Will coronavirus hasten arrival of fully remote bank exams?
WASHINGTON — As bank regulators have moved their examination process off-site in the midst of the coronavirus pandemic, a debate is unfolding about whether remote supervision should be the way of the future.
Off-site monitoring and electronic exchange of documents and data were already key components of exams. And before the virus outbreak, regulators were already contemplating how to make the supervisory process more efficient through digital technology.
But now quarantine measures are testing the benefits and limitations of off-site-only exams — as well as highlighting the gaps in regulators' technological apparatus — before officials predicted digital supervision would become a reality.
“The pandemic has given everyone a lesson in exponential change,” said Jo Ann Barefoot, co-founder and CEO of the Alliance for Innovative Regulation. “We’re just not geared towards change of that scale, especially in the government and regulatory sector.”
Social distancing has heightened focus on document exchanges, virtual meetings and off-site monitoring to an extent that many observers say it will be difficult for examiners to resume their normal on-site operations after the public health emergency ends.
“The agencies can’t just pick up where the old schedule left off by the time the pandemic winds down. It’s going to take some time to catch up,” said Karen Solomon, an attorney at Covington and former chief counsel at the Office of the Comptroller of the Currency. "This is uncharted territory."
Senior regulatory officials say despite the challenges presented by the pandemic, examiners have not experienced significant limitations across most of their supervised institutions.
While meeting with management is a staple of on-site bank examinations, executives and supervisory officials have largely transitioned to communicating via teleconference software, phone and email while examiners continue to analyze bank-provided data remotely.
The Federal Deposit Insurance Corp. has ceased on-site bank examination since mid-March. The OCC similarly has gone to virtually 100% remote exams.
In March, the Federal Reserve announced a plan to suspend exams for banks with assets of less thanr $100 billion until at least the end of April. The Fed said it would shift from traditional examination work to “monitoring and outreach to help financial institutions of all sizes,” according to a statement.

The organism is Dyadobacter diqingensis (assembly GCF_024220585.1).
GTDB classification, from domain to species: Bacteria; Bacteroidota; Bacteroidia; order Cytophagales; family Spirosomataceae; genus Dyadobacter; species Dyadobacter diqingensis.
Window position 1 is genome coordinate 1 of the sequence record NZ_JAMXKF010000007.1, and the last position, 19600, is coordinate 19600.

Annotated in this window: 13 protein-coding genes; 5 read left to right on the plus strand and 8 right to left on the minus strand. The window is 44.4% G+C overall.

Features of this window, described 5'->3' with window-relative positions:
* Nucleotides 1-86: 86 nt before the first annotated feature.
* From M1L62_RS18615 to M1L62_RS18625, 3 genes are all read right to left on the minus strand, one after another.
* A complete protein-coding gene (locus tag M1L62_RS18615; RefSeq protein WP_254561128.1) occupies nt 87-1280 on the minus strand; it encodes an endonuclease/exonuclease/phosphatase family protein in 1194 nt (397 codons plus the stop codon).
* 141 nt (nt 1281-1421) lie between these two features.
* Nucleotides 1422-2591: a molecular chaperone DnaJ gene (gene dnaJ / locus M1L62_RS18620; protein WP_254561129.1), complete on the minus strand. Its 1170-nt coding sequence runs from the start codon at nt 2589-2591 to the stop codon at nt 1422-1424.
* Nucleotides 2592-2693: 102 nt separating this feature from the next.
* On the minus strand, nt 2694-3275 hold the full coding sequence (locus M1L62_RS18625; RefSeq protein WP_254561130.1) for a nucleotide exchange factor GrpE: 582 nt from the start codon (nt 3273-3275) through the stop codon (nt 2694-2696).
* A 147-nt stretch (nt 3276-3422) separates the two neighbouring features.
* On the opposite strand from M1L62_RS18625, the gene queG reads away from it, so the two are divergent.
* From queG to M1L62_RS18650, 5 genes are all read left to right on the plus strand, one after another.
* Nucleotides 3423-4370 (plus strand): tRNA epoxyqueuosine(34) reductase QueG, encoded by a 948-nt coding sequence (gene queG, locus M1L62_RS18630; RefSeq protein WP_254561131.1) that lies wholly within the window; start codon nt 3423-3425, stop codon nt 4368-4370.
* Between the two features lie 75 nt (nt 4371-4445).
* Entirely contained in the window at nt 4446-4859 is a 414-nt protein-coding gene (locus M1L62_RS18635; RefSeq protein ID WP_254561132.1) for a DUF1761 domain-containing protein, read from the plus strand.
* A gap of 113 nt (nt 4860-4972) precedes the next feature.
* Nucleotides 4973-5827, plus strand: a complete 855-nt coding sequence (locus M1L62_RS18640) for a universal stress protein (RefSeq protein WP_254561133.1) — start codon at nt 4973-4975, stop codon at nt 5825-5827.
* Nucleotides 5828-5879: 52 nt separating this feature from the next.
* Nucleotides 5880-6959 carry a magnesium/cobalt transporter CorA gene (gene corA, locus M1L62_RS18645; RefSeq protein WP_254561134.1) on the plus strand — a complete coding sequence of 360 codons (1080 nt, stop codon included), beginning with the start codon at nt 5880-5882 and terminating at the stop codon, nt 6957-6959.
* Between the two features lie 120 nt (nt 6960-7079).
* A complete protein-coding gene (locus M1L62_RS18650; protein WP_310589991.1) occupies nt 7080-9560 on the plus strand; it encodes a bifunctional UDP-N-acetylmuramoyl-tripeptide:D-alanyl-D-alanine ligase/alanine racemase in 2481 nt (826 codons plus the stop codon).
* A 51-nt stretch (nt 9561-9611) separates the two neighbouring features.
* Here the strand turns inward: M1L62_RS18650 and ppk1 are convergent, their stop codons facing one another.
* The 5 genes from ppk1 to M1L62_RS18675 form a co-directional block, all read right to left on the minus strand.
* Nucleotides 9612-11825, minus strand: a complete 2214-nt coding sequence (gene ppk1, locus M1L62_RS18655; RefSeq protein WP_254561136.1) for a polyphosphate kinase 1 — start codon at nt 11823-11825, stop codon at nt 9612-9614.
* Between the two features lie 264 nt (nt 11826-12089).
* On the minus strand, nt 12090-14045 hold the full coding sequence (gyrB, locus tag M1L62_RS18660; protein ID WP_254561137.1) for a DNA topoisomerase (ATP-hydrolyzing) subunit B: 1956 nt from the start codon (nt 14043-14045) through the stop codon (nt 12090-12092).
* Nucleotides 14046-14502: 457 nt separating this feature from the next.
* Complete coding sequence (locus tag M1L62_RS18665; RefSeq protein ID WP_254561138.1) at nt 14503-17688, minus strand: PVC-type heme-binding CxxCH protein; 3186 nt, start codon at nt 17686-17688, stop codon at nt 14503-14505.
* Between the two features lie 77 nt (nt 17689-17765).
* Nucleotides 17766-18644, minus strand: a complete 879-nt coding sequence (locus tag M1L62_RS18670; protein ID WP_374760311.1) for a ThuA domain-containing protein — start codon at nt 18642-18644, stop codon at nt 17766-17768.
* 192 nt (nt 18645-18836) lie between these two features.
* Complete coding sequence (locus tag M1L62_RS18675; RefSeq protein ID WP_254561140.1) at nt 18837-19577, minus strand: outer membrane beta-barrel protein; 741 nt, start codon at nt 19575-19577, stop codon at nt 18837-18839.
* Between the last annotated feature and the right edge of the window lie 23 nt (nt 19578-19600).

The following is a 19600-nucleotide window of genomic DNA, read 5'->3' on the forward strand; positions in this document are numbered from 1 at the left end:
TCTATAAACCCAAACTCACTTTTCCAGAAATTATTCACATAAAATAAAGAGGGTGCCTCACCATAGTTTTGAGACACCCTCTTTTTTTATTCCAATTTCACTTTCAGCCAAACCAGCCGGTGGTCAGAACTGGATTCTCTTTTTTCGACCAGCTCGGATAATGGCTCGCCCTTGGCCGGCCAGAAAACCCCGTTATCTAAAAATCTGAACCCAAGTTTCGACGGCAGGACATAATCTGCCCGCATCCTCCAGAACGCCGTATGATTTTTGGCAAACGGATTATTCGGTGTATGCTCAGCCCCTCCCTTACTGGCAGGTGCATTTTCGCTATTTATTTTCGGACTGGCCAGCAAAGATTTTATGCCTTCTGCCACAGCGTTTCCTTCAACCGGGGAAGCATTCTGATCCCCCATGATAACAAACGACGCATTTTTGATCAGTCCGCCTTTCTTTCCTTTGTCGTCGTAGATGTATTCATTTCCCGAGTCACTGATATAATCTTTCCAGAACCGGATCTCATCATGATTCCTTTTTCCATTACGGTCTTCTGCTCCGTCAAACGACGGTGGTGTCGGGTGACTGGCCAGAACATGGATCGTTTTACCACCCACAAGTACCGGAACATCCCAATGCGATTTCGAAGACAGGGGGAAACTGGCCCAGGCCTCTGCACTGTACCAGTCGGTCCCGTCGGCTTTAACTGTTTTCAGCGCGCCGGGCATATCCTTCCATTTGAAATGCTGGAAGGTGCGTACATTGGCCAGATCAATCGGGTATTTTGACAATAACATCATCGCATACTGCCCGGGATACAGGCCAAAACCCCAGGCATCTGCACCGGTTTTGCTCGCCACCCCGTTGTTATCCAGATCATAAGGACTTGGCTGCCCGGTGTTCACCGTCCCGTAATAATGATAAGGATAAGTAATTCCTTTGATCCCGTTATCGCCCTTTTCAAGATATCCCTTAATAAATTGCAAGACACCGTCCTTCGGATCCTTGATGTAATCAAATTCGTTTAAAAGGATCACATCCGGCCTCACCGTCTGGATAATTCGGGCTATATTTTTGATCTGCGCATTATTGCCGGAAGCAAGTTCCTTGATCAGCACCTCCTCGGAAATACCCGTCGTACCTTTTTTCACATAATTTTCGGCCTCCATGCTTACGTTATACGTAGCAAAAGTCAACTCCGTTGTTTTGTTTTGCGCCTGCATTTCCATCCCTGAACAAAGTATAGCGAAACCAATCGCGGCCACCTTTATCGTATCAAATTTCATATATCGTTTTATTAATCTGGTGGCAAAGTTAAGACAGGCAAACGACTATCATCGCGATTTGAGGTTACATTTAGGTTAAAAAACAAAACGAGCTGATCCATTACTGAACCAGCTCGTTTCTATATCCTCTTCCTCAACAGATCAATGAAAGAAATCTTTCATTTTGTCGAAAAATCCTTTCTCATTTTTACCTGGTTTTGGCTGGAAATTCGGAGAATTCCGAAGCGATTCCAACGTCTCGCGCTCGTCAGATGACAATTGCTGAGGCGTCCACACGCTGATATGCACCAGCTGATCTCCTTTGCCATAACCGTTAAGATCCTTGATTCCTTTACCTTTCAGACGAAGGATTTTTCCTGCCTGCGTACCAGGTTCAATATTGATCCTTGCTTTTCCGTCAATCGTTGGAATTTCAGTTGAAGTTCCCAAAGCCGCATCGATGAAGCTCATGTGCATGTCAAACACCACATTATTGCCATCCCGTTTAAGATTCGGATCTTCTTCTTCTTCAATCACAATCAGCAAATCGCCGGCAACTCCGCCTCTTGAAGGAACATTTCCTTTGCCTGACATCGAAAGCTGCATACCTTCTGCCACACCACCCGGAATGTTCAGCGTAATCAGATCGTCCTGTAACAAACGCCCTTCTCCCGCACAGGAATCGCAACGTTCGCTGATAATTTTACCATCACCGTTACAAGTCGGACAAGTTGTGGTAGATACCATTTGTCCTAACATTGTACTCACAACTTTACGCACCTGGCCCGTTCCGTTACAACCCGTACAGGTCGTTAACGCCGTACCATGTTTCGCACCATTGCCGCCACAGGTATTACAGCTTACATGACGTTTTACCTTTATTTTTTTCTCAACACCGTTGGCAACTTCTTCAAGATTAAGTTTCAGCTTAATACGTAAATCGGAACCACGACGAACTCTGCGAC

Even OCC examiners who typically work full time inside the nation’s largest banks are now “almost 100%” remote, according to Senior Deputy Comptroller Maryann Kennedy, who oversees large-bank supervision at the agency.
“We've had some very good operational resiliency across the agency, particularly with our technological capabilities to be able to do a lot of meetings remotely,” Kennedy said. “Virtually no meetings are going on right now face-to-face with bank management.”
At the Fed, examiners typically performed more than 50% of their oversight work off-site before the pandemic struck, while almost every exam had some remote component. The agency’s examiners have since transitioned to 100% remote examination work.
At the FDIC, officials estimate that before the pandemic, the agency conducted about 40% of its prudential bank examination activity off-site, in addition to about 60% of its consumer protection exam work.
Regulators say the core of bank examination — particularly in the midst of an economic crisis — is the exchange of documents and data, which has largely been unaffected. Using regulator-designed file exchange platforms, such as FDICconnect and BankNet at the OCC, examiners already have the capacity to receive and review the majority of all but the most sensitive supervisory documents.